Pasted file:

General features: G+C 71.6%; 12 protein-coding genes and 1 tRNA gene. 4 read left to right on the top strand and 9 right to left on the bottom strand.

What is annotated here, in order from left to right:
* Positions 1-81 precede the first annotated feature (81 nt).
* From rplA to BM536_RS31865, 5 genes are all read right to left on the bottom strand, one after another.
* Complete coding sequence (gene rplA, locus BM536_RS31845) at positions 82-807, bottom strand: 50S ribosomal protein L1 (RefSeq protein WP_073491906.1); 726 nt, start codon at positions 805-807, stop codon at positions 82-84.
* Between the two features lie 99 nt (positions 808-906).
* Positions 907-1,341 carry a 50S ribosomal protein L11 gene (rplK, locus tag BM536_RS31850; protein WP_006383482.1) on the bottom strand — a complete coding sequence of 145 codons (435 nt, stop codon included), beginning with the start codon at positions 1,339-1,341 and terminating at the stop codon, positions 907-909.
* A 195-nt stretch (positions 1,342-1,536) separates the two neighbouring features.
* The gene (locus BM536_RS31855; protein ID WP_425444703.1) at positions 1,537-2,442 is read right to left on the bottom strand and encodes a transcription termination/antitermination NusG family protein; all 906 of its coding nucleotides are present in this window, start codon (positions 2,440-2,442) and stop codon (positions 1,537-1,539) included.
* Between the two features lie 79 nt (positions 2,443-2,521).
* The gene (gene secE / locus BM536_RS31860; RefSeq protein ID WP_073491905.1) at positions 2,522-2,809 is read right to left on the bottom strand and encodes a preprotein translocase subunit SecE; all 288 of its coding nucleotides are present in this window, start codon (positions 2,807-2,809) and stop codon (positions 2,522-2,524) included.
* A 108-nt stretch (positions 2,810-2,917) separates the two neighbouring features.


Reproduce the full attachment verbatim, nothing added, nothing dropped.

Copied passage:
General features: G+C 71.6%; 12 protein-coding genes and 1 tRNA gene. 4 read left to right on the top strand and 9 right to left on the bottom strand.

What is annotated here, in order from left to right:
* Positions 1-81 precede the first annotated feature (81 nt).
* From rplA to BM536_RS31865, 5 genes are all read right to left on the bottom strand, one after another.
* Complete coding sequence (gene rplA, locus BM536_RS31845) at positions 82-807, bottom strand: 50S ribosomal protein L1 (RefSeq protein WP_073491906.1); 726 nt, start codon at positions 805-807, stop codon at positions 82-84.
* Between the two features lie 99 nt (positions 808-906).
* Positions 907-1,341 carry a 50S ribosomal protein L11 gene (rplK, locus tag BM536_RS31850; protein WP_006383482.1) on the bottom strand — a complete coding sequence of 145 codons (435 nt, stop codon included), beginning with the start codon at positions 1,339-1,341 and terminating at the stop codon, positions 907-909.
* A 195-nt stretch (positions 1,342-1,536) separates the two neighbouring features.
* The gene (locus BM536_RS31855; protein ID WP_425444703.1) at positions 1,537-2,442 is read right to left on the bottom strand and encodes a transcription termination/antitermination NusG family protein; all 906 of its coding nucleotides are present in this window, start codon (positions 2,440-2,442) and stop codon (positions 1,537-1,539) included.
* Between the two features lie 79 nt (positions 2,443-2,521).
* The gene (gene secE / locus BM536_RS31860; RefSeq protein ID WP_073491905.1) at positions 2,522-2,809 is read right to left on the bottom strand and encodes a preprotein translocase subunit SecE; all 288 of its coding nucleotides are present in this window, start codon (positions 2,807-2,809) and stop codon (positions 2,522-2,524) included.
* A 108-nt stretch (positions 2,810-2,917) separates the two neighbouring features.